Saudi Arabia accused Lebanon on Monday of declaring war against it because of aggression by Lebanese Shi‘ite group Hezbollah, a dramatic escalation of a crisis threatening to destabilize the tiny Arab country; Reuters reported.
Lebanon has been thrust to the center of regional rivalry between Saudi Arabia and Iran since the Saudi-allied Lebanese politician Saad al-Hariri quit as prime minister on Saturday, blaming Iran and Hezbollah in his resignation speech.
Saudi Persian Gulf affairs minister Thamer al-Sabhan said the Lebanese government would “be dealt with as a government declaring war on Saudi Arabia” because of what he described as aggression by Hezbollah.
Faulting the Hariri-led administration for failing to take action against Hezbollah during a year in office, Sabhan said “there are those who will stop (Hezbollah) and make it return to the caves of South Lebanon”, the heartland of the Shi‘ite community.
In an interview with Al-Arabiya TV, he added: “Lebanese must all know these risks and work to fix matters before they reach the point of no return.”
He did not spell out what action Saudi Arabia might take against Lebanon, a country with a weak and heavily indebted state that is still rebuilding from its 1975-90 civil war and where one-in-four people is a Syrian refugee.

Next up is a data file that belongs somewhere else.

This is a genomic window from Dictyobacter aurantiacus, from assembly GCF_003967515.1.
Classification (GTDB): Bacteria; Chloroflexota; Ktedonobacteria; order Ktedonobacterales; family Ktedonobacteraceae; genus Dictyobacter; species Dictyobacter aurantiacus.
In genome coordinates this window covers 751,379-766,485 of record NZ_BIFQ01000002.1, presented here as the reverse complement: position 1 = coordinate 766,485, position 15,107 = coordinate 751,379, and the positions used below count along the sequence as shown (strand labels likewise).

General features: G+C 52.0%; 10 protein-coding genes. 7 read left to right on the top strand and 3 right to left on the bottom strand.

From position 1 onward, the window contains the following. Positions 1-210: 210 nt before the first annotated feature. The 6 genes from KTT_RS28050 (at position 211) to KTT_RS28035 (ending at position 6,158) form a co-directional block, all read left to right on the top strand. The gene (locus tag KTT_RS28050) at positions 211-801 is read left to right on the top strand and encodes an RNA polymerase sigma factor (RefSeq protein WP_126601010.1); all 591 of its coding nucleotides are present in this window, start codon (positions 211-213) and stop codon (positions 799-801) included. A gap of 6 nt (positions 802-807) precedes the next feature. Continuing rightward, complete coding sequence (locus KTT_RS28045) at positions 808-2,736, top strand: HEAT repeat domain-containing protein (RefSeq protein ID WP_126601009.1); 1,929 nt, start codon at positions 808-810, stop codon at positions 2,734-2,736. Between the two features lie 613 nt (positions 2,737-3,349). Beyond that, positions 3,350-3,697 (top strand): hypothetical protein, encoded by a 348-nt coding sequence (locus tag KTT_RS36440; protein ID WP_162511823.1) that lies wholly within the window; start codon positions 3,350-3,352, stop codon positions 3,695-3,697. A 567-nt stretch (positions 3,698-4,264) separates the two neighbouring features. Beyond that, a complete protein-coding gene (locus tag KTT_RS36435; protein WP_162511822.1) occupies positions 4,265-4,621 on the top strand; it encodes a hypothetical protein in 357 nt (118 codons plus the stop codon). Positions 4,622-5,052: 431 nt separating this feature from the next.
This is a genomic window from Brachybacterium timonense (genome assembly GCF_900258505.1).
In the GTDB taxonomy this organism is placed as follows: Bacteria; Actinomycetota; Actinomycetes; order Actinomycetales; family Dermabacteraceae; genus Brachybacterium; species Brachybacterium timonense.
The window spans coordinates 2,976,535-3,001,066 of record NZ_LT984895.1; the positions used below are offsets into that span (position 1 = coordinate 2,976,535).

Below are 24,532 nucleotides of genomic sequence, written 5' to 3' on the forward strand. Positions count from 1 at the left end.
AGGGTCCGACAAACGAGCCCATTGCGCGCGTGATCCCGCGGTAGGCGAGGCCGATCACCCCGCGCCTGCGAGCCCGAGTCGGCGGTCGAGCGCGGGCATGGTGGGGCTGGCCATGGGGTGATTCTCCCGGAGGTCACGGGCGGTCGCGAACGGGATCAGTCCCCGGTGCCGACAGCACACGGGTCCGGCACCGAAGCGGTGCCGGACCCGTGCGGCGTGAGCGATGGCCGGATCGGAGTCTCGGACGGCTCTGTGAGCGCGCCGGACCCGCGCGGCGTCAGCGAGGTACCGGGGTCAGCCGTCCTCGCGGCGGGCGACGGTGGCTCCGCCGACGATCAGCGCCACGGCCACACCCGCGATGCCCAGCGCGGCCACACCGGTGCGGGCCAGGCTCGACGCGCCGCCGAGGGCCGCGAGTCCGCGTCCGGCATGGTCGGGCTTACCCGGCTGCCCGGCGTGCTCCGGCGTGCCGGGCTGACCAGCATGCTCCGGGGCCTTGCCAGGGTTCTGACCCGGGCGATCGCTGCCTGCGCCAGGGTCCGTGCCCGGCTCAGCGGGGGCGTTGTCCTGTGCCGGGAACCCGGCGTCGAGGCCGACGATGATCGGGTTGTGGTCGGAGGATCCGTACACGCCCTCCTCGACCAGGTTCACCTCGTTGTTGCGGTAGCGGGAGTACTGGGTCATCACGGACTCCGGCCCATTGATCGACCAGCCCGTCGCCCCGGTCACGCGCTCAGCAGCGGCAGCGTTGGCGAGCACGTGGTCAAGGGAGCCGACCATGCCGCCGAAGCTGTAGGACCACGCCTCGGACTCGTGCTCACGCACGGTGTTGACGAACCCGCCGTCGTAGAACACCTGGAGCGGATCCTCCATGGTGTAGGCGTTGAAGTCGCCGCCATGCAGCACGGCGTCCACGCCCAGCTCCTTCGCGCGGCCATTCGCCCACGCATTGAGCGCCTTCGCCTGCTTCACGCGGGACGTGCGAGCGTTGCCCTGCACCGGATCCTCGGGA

There was no immediate comment from the Lebanese government.
Hezbollah is both a military and a political organization that is represented in the Lebanese parliament and in the Hariri-led coalition government formed last year.
Lebanese authorities said on Monday the country’s financial institutions could cope with Hariri’s resignation and the stability of the Lebanese pound was not at risk.
But the cash price of Lebanon’s U.S. dollar-denominated bonds fell, with longer-dated maturities suffering hefty losses as investors took a dim view of the medium- to longer-term outlook for Lebanon.